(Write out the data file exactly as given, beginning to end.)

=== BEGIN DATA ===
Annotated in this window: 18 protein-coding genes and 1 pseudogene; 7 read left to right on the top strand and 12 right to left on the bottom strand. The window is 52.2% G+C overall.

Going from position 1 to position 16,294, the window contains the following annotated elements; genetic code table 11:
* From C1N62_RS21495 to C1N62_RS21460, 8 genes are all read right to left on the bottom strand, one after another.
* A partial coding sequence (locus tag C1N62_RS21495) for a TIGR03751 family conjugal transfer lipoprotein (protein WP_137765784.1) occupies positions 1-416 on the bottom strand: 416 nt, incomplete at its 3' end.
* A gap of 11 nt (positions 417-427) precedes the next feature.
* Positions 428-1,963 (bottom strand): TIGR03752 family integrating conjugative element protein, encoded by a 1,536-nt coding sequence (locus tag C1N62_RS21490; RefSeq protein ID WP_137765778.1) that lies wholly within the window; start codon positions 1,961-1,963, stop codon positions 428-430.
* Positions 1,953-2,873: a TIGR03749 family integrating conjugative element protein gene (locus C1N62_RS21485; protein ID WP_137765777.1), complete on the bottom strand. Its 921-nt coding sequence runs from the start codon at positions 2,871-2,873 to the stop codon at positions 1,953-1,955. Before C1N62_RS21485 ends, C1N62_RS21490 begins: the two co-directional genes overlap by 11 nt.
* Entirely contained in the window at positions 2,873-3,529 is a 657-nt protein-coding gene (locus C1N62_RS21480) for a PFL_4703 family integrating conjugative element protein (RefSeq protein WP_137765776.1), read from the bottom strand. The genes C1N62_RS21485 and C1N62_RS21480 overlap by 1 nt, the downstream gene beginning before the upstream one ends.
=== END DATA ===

Annotated in this window: 18 protein-coding genes and 1 pseudogene; 7 read left to right on the top strand and 12 right to left on the bottom strand. The window is 52.2% G+C overall.

Going from position 1 to position 16,294, the window contains the following annotated elements; genetic code table 11:
* From C1N62_RS21495 to C1N62_RS21460, 8 genes are all read right to left on the bottom strand, one after another.
* A partial coding sequence (locus tag C1N62_RS21495) for a TIGR03751 family conjugal transfer lipoprotein (protein WP_137765784.1) occupies positions 1-416 on the bottom strand: 416 nt, incomplete at its 3' end.
* A gap of 11 nt (positions 417-427) precedes the next feature.
* Positions 428-1,963 (bottom strand): TIGR03752 family integrating conjugative element protein, encoded by a 1,536-nt coding sequence (locus tag C1N62_RS21490; RefSeq protein ID WP_137765778.1) that lies wholly within the window; start codon positions 1,961-1,963, stop codon positions 428-430.
* Positions 1,953-2,873: a TIGR03749 family integrating conjugative element protein gene (locus C1N62_RS21485; protein ID WP_137765777.1), complete on the bottom strand. Its 921-nt coding sequence runs from the start codon at positions 2,871-2,873 to the stop codon at positions 1,953-1,955. Before C1N62_RS21485 ends, C1N62_RS21490 begins: the two co-directional genes overlap by 11 nt.
* Entirely contained in the window at positions 2,873-3,529 is a 657-nt protein-coding gene (locus C1N62_RS21480) for a PFL_4703 family integrating conjugative element protein (RefSeq protein WP_137765776.1), read from the bottom strand. The genes C1N62_RS21485 and C1N62_RS21480 overlap by 1 nt, the downstream gene beginning before the upstream one ends.